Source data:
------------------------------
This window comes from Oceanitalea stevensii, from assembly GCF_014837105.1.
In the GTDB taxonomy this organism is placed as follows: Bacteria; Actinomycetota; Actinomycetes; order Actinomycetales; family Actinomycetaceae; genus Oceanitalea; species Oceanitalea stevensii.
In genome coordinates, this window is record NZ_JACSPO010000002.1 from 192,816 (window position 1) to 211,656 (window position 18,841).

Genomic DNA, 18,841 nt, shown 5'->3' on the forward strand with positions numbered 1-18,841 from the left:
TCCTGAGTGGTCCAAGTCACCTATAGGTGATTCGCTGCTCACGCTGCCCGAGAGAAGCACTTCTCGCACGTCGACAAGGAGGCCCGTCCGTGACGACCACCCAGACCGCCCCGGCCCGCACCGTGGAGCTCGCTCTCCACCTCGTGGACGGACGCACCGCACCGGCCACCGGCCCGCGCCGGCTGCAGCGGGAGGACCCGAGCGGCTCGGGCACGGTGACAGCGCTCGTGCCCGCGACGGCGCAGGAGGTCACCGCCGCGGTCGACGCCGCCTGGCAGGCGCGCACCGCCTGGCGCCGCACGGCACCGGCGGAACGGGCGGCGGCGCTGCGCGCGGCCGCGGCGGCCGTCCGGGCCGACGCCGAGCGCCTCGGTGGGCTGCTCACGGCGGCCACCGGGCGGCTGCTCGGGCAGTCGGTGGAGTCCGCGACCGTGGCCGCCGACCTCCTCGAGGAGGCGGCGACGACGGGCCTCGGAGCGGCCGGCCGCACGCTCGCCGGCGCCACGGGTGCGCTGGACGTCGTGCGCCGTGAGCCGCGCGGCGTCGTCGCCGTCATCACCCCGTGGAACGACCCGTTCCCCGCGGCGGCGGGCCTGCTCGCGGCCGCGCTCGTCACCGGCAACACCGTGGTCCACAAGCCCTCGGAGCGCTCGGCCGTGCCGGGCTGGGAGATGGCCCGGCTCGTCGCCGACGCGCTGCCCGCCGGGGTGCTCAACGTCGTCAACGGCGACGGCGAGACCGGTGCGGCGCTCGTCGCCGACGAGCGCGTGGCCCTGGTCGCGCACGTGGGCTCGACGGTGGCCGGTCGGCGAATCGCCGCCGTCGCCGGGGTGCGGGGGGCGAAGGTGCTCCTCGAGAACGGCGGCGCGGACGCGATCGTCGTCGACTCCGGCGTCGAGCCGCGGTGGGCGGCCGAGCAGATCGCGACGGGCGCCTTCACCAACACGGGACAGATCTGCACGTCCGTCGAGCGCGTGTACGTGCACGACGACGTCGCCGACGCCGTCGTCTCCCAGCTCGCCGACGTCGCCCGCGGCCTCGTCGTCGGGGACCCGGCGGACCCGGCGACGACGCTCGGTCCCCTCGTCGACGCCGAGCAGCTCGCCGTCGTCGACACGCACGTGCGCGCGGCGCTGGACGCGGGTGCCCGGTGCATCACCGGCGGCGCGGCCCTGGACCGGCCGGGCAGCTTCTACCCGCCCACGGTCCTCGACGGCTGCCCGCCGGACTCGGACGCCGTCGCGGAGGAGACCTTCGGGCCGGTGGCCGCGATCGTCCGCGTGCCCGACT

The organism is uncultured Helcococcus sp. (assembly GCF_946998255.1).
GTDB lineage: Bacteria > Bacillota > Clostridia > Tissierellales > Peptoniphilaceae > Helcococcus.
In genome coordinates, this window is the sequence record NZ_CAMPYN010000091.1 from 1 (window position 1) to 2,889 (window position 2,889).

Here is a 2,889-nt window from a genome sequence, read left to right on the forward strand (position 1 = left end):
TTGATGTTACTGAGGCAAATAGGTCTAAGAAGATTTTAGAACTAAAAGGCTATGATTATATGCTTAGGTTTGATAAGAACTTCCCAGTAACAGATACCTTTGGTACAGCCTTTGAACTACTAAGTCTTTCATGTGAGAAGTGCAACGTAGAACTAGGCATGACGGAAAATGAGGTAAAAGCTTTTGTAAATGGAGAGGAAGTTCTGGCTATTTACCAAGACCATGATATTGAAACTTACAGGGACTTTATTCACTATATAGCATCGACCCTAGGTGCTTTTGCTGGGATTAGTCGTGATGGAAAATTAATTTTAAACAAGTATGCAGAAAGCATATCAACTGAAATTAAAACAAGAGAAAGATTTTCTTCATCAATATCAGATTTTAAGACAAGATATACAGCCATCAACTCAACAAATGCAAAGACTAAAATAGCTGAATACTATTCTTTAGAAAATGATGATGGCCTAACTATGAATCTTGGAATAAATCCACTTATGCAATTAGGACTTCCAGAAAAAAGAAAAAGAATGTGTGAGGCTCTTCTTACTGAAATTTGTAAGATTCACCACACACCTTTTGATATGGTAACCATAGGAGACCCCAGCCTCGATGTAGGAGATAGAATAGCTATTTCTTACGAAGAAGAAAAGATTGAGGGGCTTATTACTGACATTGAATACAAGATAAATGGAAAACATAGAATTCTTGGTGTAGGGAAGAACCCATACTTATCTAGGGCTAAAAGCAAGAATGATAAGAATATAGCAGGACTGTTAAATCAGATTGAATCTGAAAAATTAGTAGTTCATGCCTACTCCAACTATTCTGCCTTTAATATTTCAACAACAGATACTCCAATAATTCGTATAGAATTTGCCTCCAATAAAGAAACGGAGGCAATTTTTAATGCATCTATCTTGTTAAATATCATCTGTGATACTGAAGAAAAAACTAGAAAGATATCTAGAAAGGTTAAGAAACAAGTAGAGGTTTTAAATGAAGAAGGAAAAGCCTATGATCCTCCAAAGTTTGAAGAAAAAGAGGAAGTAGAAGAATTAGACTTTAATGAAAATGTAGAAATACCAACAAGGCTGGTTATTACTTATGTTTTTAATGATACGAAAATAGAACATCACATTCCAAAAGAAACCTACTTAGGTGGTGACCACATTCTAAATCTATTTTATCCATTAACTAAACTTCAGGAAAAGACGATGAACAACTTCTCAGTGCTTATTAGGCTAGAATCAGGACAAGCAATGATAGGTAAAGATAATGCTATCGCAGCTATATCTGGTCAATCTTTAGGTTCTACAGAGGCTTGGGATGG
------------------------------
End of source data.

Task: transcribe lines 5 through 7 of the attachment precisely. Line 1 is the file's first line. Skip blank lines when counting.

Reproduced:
TCCTGAGTGGTCCAAGTCACCTATAGGTGATTCGCTGCTCACGCTGCCCGAGAGAAGCACTTCTCGCACGTCGACAAGGAGGCCCGTCCGTGACGACCACCCAGACCGCCCCGGCCCGCACCGTGGAGCTCGCTCTCCACCTCGTGGACGGACGCACCGCACCGGCCACCGGCCCGCGCCGGCTGCAGCGGGAGGACCCGAGCGGCTCGGGCACGGTGACAGCGCTCGTGCCCGCGACGGCGCAGGAGGTCACCGCCGCGGTCGACGCCGCCTGGCAGGCGCGCACCGCCTGGCGCCGCACGGCACCGGCGGAACGGGCGGCGGCGCTGCGCGCGGCCGCGGCGGCCGTCCGGGCCGACGCCGAGCGCCTCGGTGGGCTGCTCACGGCGGCCACCGGGCGGCTGCTCGGGCAGTCGGTGGAGTCCGCGACCGTGGCCGCCGACCTCCTCGAGGAGGCGGCGACGACGGGCCTCGGAGCGGCCGGCCGCACGCTCGCCGGCGCCACGGGTGCGCTGGACGTCGTGCGCCGTGAGCCGCGCGGCGTCGTCGCCGTCATCACCCCGTGGAACGACCCGTTCCCCGCGGCGGCGGGCCTGCTCGCGGCCGCGCTCGTCACCGGCAACACCGTGGTCCACAAGCCCTCGGAGCGCTCGGCCGTGCCGGGCTGGGAGATGGCCCGGCTCGTCGCCGACGCGCTGCCCGCCGGGGTGCTCAACGTCGTCAACGGCGACGGCGAGACCGGTGCGGCGCTCGTCGCCGACGAGCGCGTGGCCCTGGTCGCGCACGTGGGCTCGACGGTGGCCGGTCGGCGAATCGCCGCCGTCGCCGGGGTGCGGGGGGCGAAGGTGCTCCTCGAGAACGGCGGCGCGGACGCGATCGTCGTCGACTCCGGCGTCGAGCCGCGGTGGGCGGCCGAGCAGATCGCGACGGGCGCCTTCACCAACACGGGACAGATCTGCACGTCCGTCGAGCGCGTGTACGTGCACGACGACGTCGCCGACGCCGTCGTCTCCCAGCTCGCCGACGTCGCCCGCGGCCTCGTCGTCGGGGACCCGGCGGACCCGGCGACGACGCTCGGTCCCCTCGTCGACGCCGAGCAGCTCGCCGTCGTCGACACGCACGTGCGCGCGGCGCTGGACGCGGGTGCCCGGTGCATCACCGGCGGCGCGGCCCTGGACCGGCCGGGCAGCTTCTACCCGCCCACGGTCCTCGACGGCTGCCCGCCGGACTCGGACGCCGTCGCGGAGGAGACCTTCGGGCCGGTGGCCGCGATCGTCCGCGTGCCCGACT

The organism is uncultured Helcococcus sp. (assembly GCF_946998255.1).
GTDB lineage: Bacteria > Bacillota > Clostridia > Tissierellales > Peptoniphilaceae > Helcococcus.